THE STORY OF A THREE-DAY PASS (La Permission) B
France (87 mi) 1968 d: Melvin Van Peeples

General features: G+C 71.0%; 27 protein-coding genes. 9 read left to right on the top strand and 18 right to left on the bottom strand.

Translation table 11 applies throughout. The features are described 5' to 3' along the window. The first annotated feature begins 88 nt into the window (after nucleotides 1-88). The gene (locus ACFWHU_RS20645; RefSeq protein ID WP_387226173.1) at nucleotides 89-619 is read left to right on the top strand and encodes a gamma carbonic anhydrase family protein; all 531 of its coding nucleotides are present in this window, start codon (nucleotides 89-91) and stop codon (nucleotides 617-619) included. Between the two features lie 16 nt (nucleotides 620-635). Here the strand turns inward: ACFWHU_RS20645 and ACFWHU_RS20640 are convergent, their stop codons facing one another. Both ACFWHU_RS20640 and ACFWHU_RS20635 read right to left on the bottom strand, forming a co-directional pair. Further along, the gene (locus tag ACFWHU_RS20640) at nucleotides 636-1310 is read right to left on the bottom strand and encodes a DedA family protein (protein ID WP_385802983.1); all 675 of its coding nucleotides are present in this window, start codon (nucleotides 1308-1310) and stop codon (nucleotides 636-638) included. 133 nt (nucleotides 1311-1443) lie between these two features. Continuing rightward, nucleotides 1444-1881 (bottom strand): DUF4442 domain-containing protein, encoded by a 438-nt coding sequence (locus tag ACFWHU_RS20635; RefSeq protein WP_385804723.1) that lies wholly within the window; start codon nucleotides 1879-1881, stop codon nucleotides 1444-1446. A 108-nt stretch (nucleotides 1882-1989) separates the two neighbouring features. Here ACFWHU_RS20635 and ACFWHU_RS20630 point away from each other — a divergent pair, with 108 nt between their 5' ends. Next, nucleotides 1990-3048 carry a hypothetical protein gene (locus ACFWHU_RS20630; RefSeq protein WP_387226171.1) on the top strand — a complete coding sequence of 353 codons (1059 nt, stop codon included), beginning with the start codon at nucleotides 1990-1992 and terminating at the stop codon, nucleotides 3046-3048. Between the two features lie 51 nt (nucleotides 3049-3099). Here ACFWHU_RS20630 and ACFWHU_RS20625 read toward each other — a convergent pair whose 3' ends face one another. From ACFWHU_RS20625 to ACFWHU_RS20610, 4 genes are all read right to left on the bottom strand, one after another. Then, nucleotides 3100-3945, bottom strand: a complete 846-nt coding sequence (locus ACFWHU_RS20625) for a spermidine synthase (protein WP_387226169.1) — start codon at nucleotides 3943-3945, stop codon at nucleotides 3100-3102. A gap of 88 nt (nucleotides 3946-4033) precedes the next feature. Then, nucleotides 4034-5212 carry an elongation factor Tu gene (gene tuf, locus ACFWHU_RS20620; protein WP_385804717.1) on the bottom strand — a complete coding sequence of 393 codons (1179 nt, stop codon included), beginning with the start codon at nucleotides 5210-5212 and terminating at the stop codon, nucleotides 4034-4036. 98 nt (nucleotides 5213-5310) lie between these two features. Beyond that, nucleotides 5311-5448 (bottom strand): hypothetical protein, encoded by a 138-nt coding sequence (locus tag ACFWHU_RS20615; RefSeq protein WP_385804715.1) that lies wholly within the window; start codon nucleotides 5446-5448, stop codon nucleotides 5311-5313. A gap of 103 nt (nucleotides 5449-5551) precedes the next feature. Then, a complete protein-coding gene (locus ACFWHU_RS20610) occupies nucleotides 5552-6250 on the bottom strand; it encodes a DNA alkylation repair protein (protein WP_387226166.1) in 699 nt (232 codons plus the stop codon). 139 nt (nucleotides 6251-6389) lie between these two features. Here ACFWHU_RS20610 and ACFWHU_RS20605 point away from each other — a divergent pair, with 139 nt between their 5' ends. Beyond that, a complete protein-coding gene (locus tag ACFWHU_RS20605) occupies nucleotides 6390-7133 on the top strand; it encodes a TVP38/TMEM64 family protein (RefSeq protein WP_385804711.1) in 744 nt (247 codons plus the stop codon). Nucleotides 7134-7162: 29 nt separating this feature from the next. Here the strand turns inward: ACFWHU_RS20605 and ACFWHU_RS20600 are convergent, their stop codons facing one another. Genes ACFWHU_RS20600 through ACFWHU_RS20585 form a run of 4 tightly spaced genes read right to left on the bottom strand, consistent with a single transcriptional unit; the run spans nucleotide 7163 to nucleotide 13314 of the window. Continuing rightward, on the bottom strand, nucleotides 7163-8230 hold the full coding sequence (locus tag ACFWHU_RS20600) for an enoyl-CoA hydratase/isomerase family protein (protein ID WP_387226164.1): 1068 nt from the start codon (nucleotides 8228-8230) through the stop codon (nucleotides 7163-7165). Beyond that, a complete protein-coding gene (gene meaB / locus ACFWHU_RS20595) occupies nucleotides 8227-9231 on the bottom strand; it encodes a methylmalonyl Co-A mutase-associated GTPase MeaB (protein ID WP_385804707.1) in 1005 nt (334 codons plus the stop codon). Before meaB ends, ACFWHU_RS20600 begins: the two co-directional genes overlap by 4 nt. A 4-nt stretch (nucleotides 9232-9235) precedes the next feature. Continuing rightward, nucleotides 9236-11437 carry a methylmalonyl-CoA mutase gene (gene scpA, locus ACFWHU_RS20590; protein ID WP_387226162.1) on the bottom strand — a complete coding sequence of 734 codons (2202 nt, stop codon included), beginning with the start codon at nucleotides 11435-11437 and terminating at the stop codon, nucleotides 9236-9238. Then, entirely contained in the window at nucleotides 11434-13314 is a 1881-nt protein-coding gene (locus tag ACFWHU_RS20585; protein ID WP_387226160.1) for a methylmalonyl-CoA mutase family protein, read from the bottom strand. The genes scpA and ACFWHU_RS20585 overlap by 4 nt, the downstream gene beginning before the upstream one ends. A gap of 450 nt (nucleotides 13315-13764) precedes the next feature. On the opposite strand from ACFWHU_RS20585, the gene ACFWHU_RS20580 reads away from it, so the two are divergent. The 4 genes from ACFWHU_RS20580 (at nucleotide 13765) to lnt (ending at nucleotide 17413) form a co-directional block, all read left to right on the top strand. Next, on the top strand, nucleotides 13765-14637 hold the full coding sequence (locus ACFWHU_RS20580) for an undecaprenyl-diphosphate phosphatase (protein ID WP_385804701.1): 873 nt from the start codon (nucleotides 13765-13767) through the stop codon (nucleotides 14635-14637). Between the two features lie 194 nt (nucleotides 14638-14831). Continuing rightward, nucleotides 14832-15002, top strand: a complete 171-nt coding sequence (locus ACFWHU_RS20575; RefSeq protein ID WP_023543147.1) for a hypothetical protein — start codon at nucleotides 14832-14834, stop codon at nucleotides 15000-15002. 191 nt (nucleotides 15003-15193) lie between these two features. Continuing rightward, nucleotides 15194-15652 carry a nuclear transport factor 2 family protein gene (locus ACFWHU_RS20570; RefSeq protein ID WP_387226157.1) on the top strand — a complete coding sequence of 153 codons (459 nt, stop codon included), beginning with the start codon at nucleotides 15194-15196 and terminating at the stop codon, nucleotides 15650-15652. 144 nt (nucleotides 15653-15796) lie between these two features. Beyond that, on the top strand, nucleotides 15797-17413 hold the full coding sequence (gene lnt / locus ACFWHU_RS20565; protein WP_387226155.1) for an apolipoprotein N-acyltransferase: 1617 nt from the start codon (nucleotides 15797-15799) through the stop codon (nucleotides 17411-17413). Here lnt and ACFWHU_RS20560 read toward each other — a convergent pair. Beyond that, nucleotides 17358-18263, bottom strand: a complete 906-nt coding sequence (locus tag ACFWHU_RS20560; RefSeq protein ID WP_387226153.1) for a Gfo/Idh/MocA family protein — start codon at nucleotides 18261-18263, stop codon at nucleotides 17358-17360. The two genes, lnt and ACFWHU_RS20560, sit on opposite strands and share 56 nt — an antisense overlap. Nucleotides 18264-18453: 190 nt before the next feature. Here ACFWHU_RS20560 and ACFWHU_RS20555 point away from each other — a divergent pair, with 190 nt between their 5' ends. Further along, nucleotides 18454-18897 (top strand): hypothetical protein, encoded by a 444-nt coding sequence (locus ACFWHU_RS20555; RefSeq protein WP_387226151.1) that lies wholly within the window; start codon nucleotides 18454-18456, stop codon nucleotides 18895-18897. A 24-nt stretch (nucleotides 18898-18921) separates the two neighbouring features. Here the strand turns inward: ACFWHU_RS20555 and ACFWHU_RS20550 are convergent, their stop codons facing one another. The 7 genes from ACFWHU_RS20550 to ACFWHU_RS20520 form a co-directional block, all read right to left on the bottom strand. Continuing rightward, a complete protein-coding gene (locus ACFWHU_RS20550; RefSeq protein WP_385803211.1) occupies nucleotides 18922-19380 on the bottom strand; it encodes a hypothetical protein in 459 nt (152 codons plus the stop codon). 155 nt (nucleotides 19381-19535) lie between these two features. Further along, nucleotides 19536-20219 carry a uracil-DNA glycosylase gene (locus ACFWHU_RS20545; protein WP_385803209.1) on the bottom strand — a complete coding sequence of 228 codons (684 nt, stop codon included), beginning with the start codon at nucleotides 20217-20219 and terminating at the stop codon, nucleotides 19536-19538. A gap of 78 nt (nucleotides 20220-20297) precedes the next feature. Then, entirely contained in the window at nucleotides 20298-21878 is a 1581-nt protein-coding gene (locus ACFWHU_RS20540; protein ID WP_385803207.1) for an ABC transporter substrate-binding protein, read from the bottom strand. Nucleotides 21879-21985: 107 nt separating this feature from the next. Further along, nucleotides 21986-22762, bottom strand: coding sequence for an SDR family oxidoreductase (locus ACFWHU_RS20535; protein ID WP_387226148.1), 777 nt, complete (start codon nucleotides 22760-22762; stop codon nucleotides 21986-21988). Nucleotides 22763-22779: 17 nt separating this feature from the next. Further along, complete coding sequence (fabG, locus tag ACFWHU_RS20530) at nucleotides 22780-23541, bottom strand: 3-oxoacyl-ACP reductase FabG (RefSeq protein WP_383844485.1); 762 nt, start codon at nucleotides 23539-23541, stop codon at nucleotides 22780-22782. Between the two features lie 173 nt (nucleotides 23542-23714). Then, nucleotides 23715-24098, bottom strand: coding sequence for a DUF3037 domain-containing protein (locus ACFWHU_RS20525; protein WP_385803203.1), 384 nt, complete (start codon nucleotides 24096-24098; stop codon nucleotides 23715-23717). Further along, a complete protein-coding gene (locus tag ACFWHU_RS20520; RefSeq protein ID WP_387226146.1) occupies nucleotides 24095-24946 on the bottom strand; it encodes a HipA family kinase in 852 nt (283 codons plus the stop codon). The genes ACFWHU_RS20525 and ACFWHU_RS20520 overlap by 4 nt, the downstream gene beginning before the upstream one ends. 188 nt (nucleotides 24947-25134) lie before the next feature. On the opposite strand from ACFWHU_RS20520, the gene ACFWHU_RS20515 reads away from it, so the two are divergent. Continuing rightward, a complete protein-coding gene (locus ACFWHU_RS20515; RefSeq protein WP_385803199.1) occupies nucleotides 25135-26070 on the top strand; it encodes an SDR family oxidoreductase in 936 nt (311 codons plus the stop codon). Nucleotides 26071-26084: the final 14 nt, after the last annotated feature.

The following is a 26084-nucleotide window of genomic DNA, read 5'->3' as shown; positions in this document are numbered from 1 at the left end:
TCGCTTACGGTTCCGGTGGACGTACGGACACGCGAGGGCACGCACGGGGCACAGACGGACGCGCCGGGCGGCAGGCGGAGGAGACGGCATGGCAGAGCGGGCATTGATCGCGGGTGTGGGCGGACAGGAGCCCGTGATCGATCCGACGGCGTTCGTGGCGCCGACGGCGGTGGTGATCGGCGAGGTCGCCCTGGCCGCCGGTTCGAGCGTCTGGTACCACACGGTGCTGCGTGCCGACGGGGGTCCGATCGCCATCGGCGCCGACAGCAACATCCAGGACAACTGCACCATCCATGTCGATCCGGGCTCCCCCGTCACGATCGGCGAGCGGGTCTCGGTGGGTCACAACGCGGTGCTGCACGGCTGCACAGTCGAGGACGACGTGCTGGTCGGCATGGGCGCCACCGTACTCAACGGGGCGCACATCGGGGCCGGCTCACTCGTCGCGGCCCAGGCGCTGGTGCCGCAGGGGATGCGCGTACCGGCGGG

Melvin Van Peeples is something of a living history of independent films, nearly single-handedly revitalizing the American black film movement of the late 60’s and early 70’s, where his self-financed classic SWEET SWEETBACK’S BAADASSS SONG (1971) opened the door for stronger and more militant black characters in film, while also offering opportunities behind the camera for directing as well both in television and the movie industry. This earlier film would have to be described as a more whimsical Van Peeples, as he was still learning his craft. To hear Peeples tell it, he was unable to find work after a brief stint in the Air Force flying bomber planes, so he worked as a gripman on cable cars in San Francisco, eventually writing a book about the experience, The Big Heart, in 1957, making several short films afterwards that in the mid 60’s caught the eye of Henri Langlois, founder of the Cinémathèque Française, who invited him to make films in France. As there were no comparable opportunities in America, he joined several other American black artists that were also allowed greater freedom of expression in France through a racial tolerance that simply didn’t exist in the United States, like Josephine Baker, Richard Wright and James Baldwin, where Peeples taught himself French, actually wrote stories for a social activist newspaper there as well along with a few plays and novels, one of which, La Permission in French, was adapted into his first feature film, receiving a $60,000 grant from the French Cinema Center. Shooting in 36 days for a cost of $200,000, the film reflects a bilingual sensibility, as several characters conveniently speak both. The story concerns Turner (Harry Baird), a friendly black American soldier stationed at an Air Force base in France, where all things considered, it’s surprising Peeples didn’t play the part, as Baird has an un-American sounding accent from Guyana The initial signs of self-deprecating humor are the conversations Turner has while looking in the mirror with his alter ego, who calls him a “good” Negro and an Uncle Tom, explaining how he was chosen for a recent promotion. When we meet his captain (Harold Brav), a highly intense white man constantly on the verge of a breakdown, where everything must be exactly in place or he suffers from apoplexy, he describes Turner as a man he doesn’t have to worry about, rewarding him with an unheard of three-day leave.